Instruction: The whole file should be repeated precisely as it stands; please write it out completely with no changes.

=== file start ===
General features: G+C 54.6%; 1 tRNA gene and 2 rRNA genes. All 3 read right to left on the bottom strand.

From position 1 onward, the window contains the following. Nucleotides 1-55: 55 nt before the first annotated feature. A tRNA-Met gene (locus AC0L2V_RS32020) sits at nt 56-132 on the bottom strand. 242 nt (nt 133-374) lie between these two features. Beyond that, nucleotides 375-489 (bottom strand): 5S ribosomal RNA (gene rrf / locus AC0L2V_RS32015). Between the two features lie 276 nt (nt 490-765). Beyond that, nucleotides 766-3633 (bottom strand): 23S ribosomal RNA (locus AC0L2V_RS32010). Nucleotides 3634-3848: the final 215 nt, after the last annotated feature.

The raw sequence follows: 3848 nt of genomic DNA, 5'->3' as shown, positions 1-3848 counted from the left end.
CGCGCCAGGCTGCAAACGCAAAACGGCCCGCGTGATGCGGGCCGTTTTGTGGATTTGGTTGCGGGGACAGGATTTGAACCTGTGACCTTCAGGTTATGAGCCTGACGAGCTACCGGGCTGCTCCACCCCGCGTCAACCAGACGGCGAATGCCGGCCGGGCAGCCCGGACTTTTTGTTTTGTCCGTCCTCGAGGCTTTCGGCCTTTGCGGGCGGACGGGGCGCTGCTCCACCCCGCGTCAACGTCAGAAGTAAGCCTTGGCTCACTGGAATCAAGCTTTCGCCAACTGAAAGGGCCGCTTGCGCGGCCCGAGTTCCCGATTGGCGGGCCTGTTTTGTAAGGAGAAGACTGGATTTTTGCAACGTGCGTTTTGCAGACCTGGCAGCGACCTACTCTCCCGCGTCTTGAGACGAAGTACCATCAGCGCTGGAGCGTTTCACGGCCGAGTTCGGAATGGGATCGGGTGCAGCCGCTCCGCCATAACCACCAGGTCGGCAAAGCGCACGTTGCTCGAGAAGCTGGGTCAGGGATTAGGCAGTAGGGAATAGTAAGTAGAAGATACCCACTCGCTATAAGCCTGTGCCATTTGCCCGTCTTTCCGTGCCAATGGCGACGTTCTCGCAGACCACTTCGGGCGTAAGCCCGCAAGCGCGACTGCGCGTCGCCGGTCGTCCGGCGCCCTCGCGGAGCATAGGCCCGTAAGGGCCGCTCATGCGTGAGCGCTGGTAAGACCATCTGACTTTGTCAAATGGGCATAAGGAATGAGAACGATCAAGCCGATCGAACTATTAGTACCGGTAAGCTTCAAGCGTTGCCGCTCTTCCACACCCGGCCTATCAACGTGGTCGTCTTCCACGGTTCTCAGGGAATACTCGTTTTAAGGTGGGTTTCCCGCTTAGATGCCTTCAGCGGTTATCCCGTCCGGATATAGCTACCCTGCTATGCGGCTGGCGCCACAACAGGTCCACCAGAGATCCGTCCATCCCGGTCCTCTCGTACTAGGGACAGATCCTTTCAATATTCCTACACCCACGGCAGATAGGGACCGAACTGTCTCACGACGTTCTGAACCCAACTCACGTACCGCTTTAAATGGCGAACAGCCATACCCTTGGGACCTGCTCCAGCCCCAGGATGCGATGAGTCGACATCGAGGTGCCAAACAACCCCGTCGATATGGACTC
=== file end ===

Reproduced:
General features: G+C 54.6%; 1 tRNA gene and 2 rRNA genes. All 3 read right to left on the bottom strand.

From position 1 onward, the window contains the following. Nucleotides 1-55: 55 nt before the first annotated feature. A tRNA-Met gene (locus AC0L2V_RS32020) sits at nt 56-132 on the bottom strand. 242 nt (nt 133-374) lie between these two features. Beyond that, nucleotides 375-489 (bottom strand): 5S ribosomal RNA (gene rrf / locus AC0L2V_RS32015). Between the two features lie 276 nt (nt 490-765). Beyond that, nucleotides 766-3633 (bottom strand): 23S ribosomal RNA (locus AC0L2V_RS32010). Nucleotides 3634-3848: the final 215 nt, after the last annotated feature.

The raw sequence follows: 3848 nt of genomic DNA, 5'->3' as shown, positions 1-3848 counted from the left end.
CGCGCCAGGCTGCAAACGCAAAACGGCCCGCGTGATGCGGGCCGTTTTGTGGATTTGGTTGCGGGGACAGGATTTGAACCTGTGACCTTCAGGTTATGAGCCTGACGAGCTACCGGGCTGCTCCACCCCGCGTCAACCAGACGGCGAATGCCGGCCGGGCAGCCCGGACTTTTTGTTTTGTCCGTCCTCGAGGCTTTCGGCCTTTGCGGGCGGACGGGGCGCTGCTCCACCCCGCGTCAACGTCAGAAGTAAGCCTTGGCTCACTGGAATCAAGCTTTCGCCAACTGAAAGGGCCGCTTGCGCGGCCCGAGTTCCCGATTGGCGGGCCTGTTTTGTAAGGAGAAGACTGGATTTTTGCAACGTGCGTTTTGCAGACCTGGCAGCGACCTACTCTCCCGCGTCTTGAGACGAAGTACCATCAGCGCTGGAGCGTTTCACGGCCGAGTTCGGAATGGGATCGGGTGCAGCCGCTCCGCCATAACCACCAGGTCGGCAAAGCGCACGTTGCTCGAGAAGCTGGGTCAGGGATTAGGCAGTAGGGAATAGTAAGTAGAAGATACCCACTCGCTATAAGCCTGTGCCATTTGCCCGTCTTTCCGTGCCAATGGCGACGTTCTCGCAGACCACTTCGGGCGTAAGCCCGCAAGCGCGACTGCGCGTCGCCGGTCGTCCGGCGCCCTCGCGGAGCATAGGCCCGTAAGGGCCGCTCATGCGTGAGCGCTGGTAAGACCATCTGACTTTGTCAAATGGGCATAAGGAATGAGAACGATCAAGCCGATCGAACTATTAGTACCGGTAAGCTTCAAGCGTTGCCGCTCTTCCACACCCGGCCTATCAACGTGGTCGTCTTCCACGGTTCTCAGGGAATACTCGTTTTAAGGTGGGTTTCCCGCTTAGATGCCTTCAGCGGTTATCCCGTCCGGATATAGCTACCCTGCTATGCGGCTGGCGCCACAACAGGTCCACCAGAGATCCGTCCATCCCGGTCCTCTCGTACTAGGGACAGATCCTTTCAATATTCCTACACCCACGGCAGATAGGGACCGAACTGTCTCACGACGTTCTGAACCCAACTCACGTACCGCTTTAAATGGCGAACAGCCATACCCTTGGGACCTGCTCCAGCCCCAGGATGCGATGAGTCGACATCGAGGTGCCAAACAACCCCGTCGATATGGACTC